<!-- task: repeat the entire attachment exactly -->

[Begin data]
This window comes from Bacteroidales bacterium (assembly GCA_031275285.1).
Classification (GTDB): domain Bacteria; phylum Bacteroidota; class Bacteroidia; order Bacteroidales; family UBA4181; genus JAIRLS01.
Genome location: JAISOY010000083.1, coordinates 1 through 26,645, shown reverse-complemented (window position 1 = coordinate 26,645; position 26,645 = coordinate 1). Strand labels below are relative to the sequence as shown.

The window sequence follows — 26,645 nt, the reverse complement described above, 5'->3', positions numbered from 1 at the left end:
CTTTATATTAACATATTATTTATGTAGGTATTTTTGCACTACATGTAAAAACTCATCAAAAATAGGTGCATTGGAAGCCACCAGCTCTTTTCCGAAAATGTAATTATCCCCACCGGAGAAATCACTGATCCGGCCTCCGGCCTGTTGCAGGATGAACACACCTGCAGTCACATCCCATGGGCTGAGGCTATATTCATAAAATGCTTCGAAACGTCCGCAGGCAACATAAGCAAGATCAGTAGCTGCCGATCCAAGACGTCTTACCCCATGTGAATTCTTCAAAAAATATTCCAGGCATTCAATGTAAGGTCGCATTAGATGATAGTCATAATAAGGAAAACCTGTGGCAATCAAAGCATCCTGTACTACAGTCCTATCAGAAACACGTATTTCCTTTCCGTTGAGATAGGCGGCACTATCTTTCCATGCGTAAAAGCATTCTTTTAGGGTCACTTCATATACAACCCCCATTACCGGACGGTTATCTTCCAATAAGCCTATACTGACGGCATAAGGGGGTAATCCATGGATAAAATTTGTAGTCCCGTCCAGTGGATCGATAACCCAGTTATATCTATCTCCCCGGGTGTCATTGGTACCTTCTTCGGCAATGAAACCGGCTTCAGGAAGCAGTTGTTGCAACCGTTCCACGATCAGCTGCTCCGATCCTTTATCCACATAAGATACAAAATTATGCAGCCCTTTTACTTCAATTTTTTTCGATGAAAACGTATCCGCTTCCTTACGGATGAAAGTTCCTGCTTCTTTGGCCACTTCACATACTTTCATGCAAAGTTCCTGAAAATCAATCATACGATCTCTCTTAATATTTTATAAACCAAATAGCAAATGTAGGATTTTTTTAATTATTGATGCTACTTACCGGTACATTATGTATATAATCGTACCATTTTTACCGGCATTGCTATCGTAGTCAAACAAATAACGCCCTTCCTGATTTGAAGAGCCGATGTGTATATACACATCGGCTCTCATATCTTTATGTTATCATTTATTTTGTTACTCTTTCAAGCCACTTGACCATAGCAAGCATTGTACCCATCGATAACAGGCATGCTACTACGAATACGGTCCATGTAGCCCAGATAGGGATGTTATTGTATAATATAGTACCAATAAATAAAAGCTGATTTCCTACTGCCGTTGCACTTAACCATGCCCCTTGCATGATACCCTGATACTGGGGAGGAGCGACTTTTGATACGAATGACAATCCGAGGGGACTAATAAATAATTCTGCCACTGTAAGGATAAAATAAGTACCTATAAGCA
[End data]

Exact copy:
This window comes from Bacteroidales bacterium (assembly GCA_031275285.1).
Classification (GTDB): domain Bacteria; phylum Bacteroidota; class Bacteroidia; order Bacteroidales; family UBA4181; genus JAIRLS01.
Genome location: JAISOY010000083.1, coordinates 1 through 26,645, shown reverse-complemented (window position 1 = coordinate 26,645; position 26,645 = coordinate 1). Strand labels below are relative to the sequence as shown.

The window sequence follows — 26,645 nt, the reverse complement described above, 5'->3', positions numbered from 1 at the left end:
CTTTATATTAACATATTATTTATGTAGGTATTTTTGCACTACATGTAAAAACTCATCAAAAATAGGTGCATTGGAAGCCACCAGCTCTTTTCCGAAAATGTAATTATCCCCACCGGAGAAATCACTGATCCGGCCTCCGGCCTGTTGCAGGATGAACACACCTGCAGTCACATCCCATGGGCTGAGGCTATATTCATAAAATGCTTCGAAACGTCCGCAGGCAACATAAGCAAGATCAGTAGCTGCCGATCCAAGACGTCTTACCCCATGTGAATTCTTCAAAAAATATTCCAGGCATTCAATGTAAGGTCGCATTAGATGATAGTCATAATAAGGAAAACCTGTGGCAATCAAAGCATCCTGTACTACAGTCCTATCAGAAACACGTATTTCCTTTCCGTTGAGATAGGCGGCACTATCTTTCCATGCGTAAAAGCATTCTTTTAGGGTCACTTCATATACAACCCCCATTACCGGACGGTTATCTTCCAATAAGCCTATACTGACGGCATAAGGGGGTAATCCATGGATAAAATTTGTAGTCCCGTCCAGTGGATCGATAACCCAGTTATATCTATCTCCCCGGGTGTCATTGGTACCTTCTTCGGCAATGAAACCGGCTTCAGGAAGCAGTTGTTGCAACCGTTCCACGATCAGCTGCTCCGATCCTTTATCCACATAAGATACAAAATTATGCAGCCCTTTTACTTCAATTTTTTTCGATGAAAACGTATCCGCTTCCTTACGGATGAAAGTTCCTGCTTCTTTGGCCACTTCACATACTTTCATGCAAAGTTCCTGAAAATCAATCATACGATCTCTCTTAATATTTTATAAACCAAATAGCAAATGTAGGATTTTTTTAATTATTGATGCTACTTACCGGTACATTATGTATATAATCGTACCATTTTTACCGGCATTGCTATCGTAGTCAAACAAATAACGCCCTTCCTGATTTGAAGAGCCGATGTGTATATACACATCGGCTCTCATATCTTTATGTTATCATTTATTTTGTTACTCTTTCAAGCCACTTGACCATAGCAAGCATTGTACCCATCGATAACAGGCATGCTACTACGAATACGGTCCATGTAGCCCAGATAGGGATGTTATTGTATAATATAGTACCAATAAATAAAAGCTGATTTCCTACTGCCGTTGCACTTAACCATGCCCCTTGCATGATACCCTGATACTGGGGAGGAGCGACTTTTGATACGAATGACAATCCGAGGGGACTAATAAATAATTCTGCCACTGTAAGGATAAAATAAGTACCTATAAGCA